European policies and local outreach support for Romani immigrants
We have transformed debates about Romani migration and informed European policy.
Our work on Romani migration has highlighted the unique vulnerability of Romani migrants and instigated special consideration of their issues by major European policy-making bodies. Following our recommendations, Manchester City Council adopted an engagement strategy with the city’s Romani community.
Significant Romani migration to Western Europe ignited intense debate in the early 1990s, but little was known about its underlying causes and patterns. Professor Yaron Matras – a rare expert on the topic – was commissioned to advise The Council of Europe’s Population and Migration Division.
Professor Matras composed reports and developed a range of policy recommendations which have been examined and adopted at the highest levels in European institutions.
Key policy input
- Adoption of first report by the European Committee on Migration and European Committee of Ministers
- Commission of a second report on Czech and Slovak Roma immigration to the UK
- Cornerstone for further Council of Europe policy papers including reports from the Council of Europe Commissioner for Human Right (2012) and the EU’s Fundamental Rights Agency (2009)
- Foundation of European Academic Network on Romani Studies to support robust Roma-related research and steer evidence-based policy
At a local level, Manchester City Council has followed our recommendations on working with the Romani community.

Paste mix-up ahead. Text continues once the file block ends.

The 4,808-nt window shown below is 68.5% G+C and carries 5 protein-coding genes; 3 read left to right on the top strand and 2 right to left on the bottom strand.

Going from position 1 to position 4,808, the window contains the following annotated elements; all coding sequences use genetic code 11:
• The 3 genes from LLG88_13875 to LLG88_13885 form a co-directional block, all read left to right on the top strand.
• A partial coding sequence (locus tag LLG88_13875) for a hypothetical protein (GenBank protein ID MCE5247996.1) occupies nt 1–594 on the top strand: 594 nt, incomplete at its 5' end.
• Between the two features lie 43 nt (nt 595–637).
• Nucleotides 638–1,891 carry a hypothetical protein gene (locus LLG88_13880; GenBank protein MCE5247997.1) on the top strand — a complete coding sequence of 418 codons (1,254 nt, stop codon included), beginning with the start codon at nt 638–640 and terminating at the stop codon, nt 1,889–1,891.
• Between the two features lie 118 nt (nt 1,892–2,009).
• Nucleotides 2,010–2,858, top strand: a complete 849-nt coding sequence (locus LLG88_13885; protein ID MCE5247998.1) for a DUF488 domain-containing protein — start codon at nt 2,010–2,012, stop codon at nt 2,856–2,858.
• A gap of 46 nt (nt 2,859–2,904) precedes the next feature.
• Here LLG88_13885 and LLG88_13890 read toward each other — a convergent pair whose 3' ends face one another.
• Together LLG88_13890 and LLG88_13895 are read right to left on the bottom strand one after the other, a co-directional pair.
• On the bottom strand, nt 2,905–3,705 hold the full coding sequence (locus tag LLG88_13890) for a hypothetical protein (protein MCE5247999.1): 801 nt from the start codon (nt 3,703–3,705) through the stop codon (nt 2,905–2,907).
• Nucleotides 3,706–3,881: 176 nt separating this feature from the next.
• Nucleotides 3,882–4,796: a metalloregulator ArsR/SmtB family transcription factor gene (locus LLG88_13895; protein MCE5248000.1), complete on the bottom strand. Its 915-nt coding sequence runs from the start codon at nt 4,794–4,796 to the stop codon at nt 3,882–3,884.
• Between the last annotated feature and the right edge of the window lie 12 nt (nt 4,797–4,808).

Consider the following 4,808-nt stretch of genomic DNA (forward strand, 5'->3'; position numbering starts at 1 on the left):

Key benefits in Manchester
- Young Romani immigrants now act as mediators and interpreters to fellow immigrants
- Creation of two positions for Romani outreach workers
- Various agencies and local schools now employ Romani support workers
- Training programme for young Roma, 10 of whom are now employed in the community
Professor Matras and his team investigated patterns in and drivers of Romani migration and examined the response of the authorities, media and politicians in Western Europe.
We explored the motivations and aspirations of Romani immigrants in Manchester by surveying two thirds of all houses in a 500-strong Roma community – one of very few attempts to collect first-hand data in Roma communities.
- Roma do not own or identify with the territory on which they live so will readily relocate in the face of hardship
- Roma migrate in extended family groups to better endure social and economic hardships
- Roma are prepared to endure stigma and isolation
- Century-old stereotypes exclude Roma and create a negative cycle of conflict, risk taking and criminal behaviour